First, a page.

Beats by Dr Dre Studio vs. AKG Q701 Quincy Jones headphones pictures and hands-on

In the world of headphones, it's all the rage to add the moniker of a music superstar to your brand in order to create a sense of authority. The House of Marley has released a range of earbuds and cans, David Guetta has loaned his name to a DJ-centric headset from Beats, and Chas and Dave are rumoured to be in talks with the Cockernee Headphones Co from Bow. Probably.

But, two specific brands have used their association with big name producers to climb to the very top of the tree. The first is AKG, with its tie-in with Quincy Jones. While the other can be summed up succinctly with four little words; Beats by Dr Dre.

It's impossible to walk the streets of London (at least) without seeing someone - generally in their 20s - sporting a pair of Beats by Dr Dre headphones. You definitely couldn't visit the changing room of a Premier League football club without being surrounded by them. For the younger generation, a Beats by Dr Dre headset is the must have accessory, often being worn around the neck as much as on the ears.

In stark contrast, AKG's Quincy Jones signature range of headsets are favoured more by older audiophiles. And although they too are offered in a range of colours, including a rather garish bright green, their focus is on high-end performance rather than good looks.

So, therefore, the Beats by Dr Dre Studio and AKG Q701 Quincy Jones headphones may seem strange bedfellows in a battle of the brands. Until you realise that they share a similar message, that is; a deep-routed philosophy that runs throughout their core. These are no mere licensed products, these both have the soul of their respective sponsors running through their very cores. Jones and Dre helped design these headphones, and boy can you tell.

Take the AKG Q701 'phones, for example, they are possibly best suited to jazz or music that requires keen control and subtlety. They are spatially excellent, offering up every ounce and sonic drop afforded by a lossless audio track, while retaining some of the lower end bass required for traditional rhythm and blues. In short, they are Quincy Jones personified.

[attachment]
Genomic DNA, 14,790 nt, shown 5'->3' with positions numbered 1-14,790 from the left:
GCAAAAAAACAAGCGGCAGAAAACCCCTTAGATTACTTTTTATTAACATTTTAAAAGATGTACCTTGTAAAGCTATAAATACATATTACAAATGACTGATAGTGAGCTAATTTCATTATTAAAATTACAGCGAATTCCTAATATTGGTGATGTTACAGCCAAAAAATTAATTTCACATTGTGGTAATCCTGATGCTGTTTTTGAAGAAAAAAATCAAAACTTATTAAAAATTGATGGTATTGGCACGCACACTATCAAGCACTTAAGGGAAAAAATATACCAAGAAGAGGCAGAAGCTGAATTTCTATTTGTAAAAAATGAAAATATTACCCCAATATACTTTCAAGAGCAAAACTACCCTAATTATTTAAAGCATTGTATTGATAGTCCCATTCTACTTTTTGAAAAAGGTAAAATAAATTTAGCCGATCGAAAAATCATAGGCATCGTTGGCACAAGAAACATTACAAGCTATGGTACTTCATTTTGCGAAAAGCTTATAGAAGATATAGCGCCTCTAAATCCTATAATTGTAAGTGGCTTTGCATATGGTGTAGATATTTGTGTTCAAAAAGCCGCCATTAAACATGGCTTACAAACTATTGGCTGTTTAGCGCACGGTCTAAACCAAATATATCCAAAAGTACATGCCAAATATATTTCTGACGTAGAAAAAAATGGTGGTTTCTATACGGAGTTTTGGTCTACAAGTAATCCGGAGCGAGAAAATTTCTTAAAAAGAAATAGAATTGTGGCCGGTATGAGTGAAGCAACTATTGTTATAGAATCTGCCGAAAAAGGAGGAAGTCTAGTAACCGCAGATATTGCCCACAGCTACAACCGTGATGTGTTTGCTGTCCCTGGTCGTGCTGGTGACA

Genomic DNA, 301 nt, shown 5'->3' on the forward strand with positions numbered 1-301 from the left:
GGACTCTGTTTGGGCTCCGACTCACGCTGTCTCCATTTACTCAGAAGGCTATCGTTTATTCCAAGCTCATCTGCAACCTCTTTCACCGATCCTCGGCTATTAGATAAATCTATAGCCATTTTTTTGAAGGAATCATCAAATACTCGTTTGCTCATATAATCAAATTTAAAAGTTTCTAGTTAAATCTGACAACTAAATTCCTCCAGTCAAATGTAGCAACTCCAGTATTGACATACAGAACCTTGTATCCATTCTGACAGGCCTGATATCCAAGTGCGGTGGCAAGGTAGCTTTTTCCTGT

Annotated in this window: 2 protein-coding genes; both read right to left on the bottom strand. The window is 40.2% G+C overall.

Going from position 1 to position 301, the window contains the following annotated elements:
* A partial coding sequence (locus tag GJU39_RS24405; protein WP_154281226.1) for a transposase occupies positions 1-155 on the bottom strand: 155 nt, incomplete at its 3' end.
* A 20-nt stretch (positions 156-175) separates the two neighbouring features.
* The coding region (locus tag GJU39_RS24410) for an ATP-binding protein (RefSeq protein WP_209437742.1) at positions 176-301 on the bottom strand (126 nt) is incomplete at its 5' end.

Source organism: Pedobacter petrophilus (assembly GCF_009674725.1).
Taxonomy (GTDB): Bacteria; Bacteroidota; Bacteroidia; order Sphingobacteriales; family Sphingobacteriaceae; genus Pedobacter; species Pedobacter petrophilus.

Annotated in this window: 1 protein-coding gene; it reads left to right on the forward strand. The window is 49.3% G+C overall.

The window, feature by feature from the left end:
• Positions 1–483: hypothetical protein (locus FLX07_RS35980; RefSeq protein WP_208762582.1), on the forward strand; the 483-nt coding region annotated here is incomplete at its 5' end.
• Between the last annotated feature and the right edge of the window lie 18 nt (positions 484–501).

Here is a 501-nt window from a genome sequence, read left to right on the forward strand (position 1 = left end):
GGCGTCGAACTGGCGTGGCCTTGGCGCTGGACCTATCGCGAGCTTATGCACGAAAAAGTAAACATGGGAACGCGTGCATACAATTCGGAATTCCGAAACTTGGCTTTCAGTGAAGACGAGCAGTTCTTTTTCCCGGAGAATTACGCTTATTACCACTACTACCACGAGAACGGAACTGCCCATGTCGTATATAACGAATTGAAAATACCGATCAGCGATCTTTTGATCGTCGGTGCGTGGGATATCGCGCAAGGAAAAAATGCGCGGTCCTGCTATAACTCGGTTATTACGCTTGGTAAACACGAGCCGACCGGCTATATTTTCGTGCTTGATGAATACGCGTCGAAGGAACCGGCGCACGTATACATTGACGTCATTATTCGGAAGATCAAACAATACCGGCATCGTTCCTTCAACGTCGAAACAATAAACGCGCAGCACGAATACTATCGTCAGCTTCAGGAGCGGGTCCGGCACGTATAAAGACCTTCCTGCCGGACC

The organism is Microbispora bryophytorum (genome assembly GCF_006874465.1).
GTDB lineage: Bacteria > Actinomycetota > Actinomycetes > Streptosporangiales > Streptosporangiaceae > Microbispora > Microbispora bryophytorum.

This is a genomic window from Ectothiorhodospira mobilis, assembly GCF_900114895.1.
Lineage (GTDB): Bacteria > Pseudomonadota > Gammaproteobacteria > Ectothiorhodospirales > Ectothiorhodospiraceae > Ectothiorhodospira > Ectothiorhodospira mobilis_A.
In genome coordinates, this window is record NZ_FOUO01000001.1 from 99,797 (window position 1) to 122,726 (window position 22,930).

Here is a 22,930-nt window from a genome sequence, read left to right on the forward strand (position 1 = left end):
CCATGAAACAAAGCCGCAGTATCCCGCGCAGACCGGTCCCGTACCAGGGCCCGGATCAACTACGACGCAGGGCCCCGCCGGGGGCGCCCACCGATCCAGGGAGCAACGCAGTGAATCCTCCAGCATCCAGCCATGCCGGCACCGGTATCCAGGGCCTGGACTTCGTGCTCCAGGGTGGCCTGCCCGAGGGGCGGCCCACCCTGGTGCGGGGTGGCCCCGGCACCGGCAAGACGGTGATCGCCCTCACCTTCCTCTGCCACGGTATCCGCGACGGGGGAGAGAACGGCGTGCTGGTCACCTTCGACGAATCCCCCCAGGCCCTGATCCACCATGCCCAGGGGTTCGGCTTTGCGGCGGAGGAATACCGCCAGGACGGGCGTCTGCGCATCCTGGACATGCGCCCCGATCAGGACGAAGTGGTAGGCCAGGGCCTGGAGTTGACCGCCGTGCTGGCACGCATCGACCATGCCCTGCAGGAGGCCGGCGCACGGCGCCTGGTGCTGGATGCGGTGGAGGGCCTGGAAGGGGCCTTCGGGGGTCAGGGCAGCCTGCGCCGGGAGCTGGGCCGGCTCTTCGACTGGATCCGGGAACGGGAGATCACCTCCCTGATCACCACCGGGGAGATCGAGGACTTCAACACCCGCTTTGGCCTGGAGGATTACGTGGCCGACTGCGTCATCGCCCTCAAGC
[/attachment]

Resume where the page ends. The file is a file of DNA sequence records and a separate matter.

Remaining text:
The Beats by Dr Dre Studio headphones, however, are as subtle as a swift punch in the man glands. There be bass in that there them hills, and it's going to beat you into submission. Listening to Eminem's Lose Yourself or Public Enemy's Night of the Living Baseheads on these baddest of bad boys is like trying to juggle knives on a bouncy castle; hugely dangerous but ultimately great fun.

Sadly, that bass overload does mean that they are far from suitable for all musical ventures. Trying to listen to If I had a Gun by Noel Gallagher's High Flying Birds on a pair was like trying to have a conversation in a nightclub - the vocals were fine, but the precision was mugged by a bassline so massive it could've been security at a Boo-Yaa Tribe gig.

So, indeed, in audio terms, these headsets are chalk and cheese. And that's why they are both equally brilliant.

The Beats do win out in extra features, offering battery-powered isolation functionality (effectively, the manufacturer's own proprietary noise cancellation) which definitely helps when in a loud environment, such as on a plane or tube train. But we suspect the Q701s will be utilised more in the home than on the move - certainly, they're much bigger, being of an over-the-ear design.

Both come with two cables, but only the Beats offers one that's designed for iPhone or BlackBerry use, coming with an in-line mic. Neither of the leads supplied with the Quincy Jones cans have a mini microphone, although one of them is much much longer at 6 metres (the other is 3 metres), so can be used across a living room or recording studio.

The last important disparity between the 'phones is in recommended retail price. The Beats by Dr Dre Studio (which are available in black, white and red usually, with a host of limited edition colours on the way) come in at £280, while the AKG Q701 Quincy Jones headphones are listed at £500. However, the latter can be found for under £300 if you shop around, so there's not much in it considering.

What it all boils down to really is what type of music you prefer: The Rolling Stones, Muddy Waters or Captain Beefheart? Quincy's your man. NWA, Chase and Status or Pendulum? It's all about da Beats. N-Dubz? Check yourself into a clinic immediately.

Do you have a pair of either of these headphones? If so, which would you recommend? Let us know in the comments below...